Black sounds silenced at KPFA?

by Kevin Weston

JR-at-controls-KPFA1, Black sounds silenced at KPFA?, Local News & Views Oakland – Just when I thought I could almost start to trust KPFA, I hear that the Morning Mix may be snatched off the airwaves. I gave my first donation to KPFA ever because of the Morning Mix. To be real – I gave to the Morning Mix because of Block Report Radio on Wednesday mornings, 8-9 a.m.

That’s drive time for me; while I’m dropping my daughter off, I tune in. JR Valrey does a solid job delivering Black sounds through the 94.1 FM signal.

I don’t listen to the radio often; I’m not a big radio dude since podcasts, Sirius, Pandora, MP3s and iPods. Black thought and talk and Black sounds – aural communication guided by the history, struggles, current crisis, triumphs of African-American people in the United States and African people in the global diaspora – is almost nowhere to be found. So if I can find it, I check for it.

I grew up listening to KDIA, KSOL, KPOO – all at the time Black-owned stations – for most of my childhood in Oakland in the ‘70s and early ‘80s.

I took them for granted then. Now, other than KPOO, the venerable old war horse of Bay Area Black radio, still cranking on Divisadero Street in San Francisco to this day, Black sounds, other than pop music, are almost non-existent anywhere on the broadcast airwaves.

In the Bay Area, you have a couple of options of significance: the resilient and steadily relevant Alive and Free/Street Soldiers Radio on 106.1 KMEL, the Clear Channel-owned Hip Hop and R&B station Sunday nights from 8-10 p.m., and Block Report Radio on the Morning Mix.

Angela-Davis-greeted-by-apprentices-programmers-at-KPFA-0309-by-Adalia-web, Black sounds silenced at KPFA?, Local News & Views This past Wednesday, Valrey – no stranger to controversy and issues with the station he’s been working with since he was a teen – opened with the news that the Morning Mix, a diversely programed show with different hosts every day during the work week, primetime drive time – could be cancelled.

I want my $150 back, KPFA.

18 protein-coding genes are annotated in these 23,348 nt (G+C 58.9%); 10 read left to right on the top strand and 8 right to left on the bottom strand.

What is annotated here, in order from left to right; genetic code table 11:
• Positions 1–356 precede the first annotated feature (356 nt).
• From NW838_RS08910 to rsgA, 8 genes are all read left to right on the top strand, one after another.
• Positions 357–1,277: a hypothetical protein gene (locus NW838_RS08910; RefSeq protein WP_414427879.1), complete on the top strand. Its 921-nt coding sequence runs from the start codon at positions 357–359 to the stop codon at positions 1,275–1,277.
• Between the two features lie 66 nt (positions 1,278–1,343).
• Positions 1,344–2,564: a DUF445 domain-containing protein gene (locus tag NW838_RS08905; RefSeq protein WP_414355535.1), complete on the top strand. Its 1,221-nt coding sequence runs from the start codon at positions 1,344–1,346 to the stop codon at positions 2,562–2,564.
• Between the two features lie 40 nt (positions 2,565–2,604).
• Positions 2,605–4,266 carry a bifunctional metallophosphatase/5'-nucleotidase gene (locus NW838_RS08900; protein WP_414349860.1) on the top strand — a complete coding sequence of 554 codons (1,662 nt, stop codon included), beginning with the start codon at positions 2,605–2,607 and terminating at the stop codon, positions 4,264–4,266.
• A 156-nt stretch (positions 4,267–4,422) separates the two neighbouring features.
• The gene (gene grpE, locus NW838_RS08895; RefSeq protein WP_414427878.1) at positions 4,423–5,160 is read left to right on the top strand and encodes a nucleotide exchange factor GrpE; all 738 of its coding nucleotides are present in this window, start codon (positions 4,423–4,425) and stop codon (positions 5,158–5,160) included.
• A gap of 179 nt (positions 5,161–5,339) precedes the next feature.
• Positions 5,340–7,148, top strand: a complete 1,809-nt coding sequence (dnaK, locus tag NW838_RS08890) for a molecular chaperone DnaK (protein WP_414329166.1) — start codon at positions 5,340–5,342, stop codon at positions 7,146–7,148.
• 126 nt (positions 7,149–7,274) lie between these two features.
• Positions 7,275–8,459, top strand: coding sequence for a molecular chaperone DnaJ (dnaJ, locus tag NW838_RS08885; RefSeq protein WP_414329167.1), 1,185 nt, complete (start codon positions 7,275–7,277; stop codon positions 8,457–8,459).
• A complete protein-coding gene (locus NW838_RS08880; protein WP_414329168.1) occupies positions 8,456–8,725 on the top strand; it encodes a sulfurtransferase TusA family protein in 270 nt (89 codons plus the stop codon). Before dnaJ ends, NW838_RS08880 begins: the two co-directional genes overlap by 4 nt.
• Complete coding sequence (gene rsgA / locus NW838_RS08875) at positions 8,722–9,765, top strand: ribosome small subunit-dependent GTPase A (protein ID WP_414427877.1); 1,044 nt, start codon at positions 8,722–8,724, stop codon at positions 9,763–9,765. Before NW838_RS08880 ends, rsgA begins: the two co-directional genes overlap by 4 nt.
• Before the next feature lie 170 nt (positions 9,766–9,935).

In a media landscape where the dominant images and sounds associated with African peoples are negative, distorted, confused and suspect, losing the Morning Mix/Block Report Radio would be a blow to our community in Northern California.

The first guest on what may be JR’s last show, Black linguist Dr. Ernie A. Smith, is the kind of Black scholar that you’d never know existed leaving it up to the mainstream and alternative media. The interview with Valrey focused first on the history of Ebonics – ebony and phonics or Black sounds – and the information was revelatory. Smith revealed the African origin of language itself and debunked the old colonial European notion of pidgin and creole.

Dr. Smith then gave an articulate and thorough breakdown of the politics behind the 1996 Ebonics controversy in Oakland, but also put that in the context of the mis-education of African American children in Oakland then and now. Valrey’s questions carefully guided Smith and the listener through the white noise of the flash-in-the-pan story, fixated on the sensational, to a clearer truth.

Willie-Ratcliff-Kevin-Weston-NAM-banquet-c.-1996, Black sounds silenced at KPFA?, Local News & Views There is no one else in Bay Area doing this kind of work on broadcast radio in 2012.

Supposedly the cancellation of the Morning Mix/Block Report Radio isn’t a done deal. I plan on calling the station and letting them know what it should do. Save the Morning Mix/Block Report Radio, KPFA, or it’s a problem. You won’t get any more bread from me – and you will get talked about.

If you’d like to help the Block Report stay on the air, contact

  • Andrew Leslie Phillips, interim General Manager,, (510) 848-6767, ext. 203
  • Carrie Core, interim Program Director,, (510) 848-6767, ext. 209

Kevin Weston, a regular contributor to the Bay View in the ‘90s, has long been the editor of New America Media and YO! Youth Outlook Multimedia. He can be reached at

Block Report Radio on KPFA’s Morning Mix broadcast March 28, 2012 (click to listen)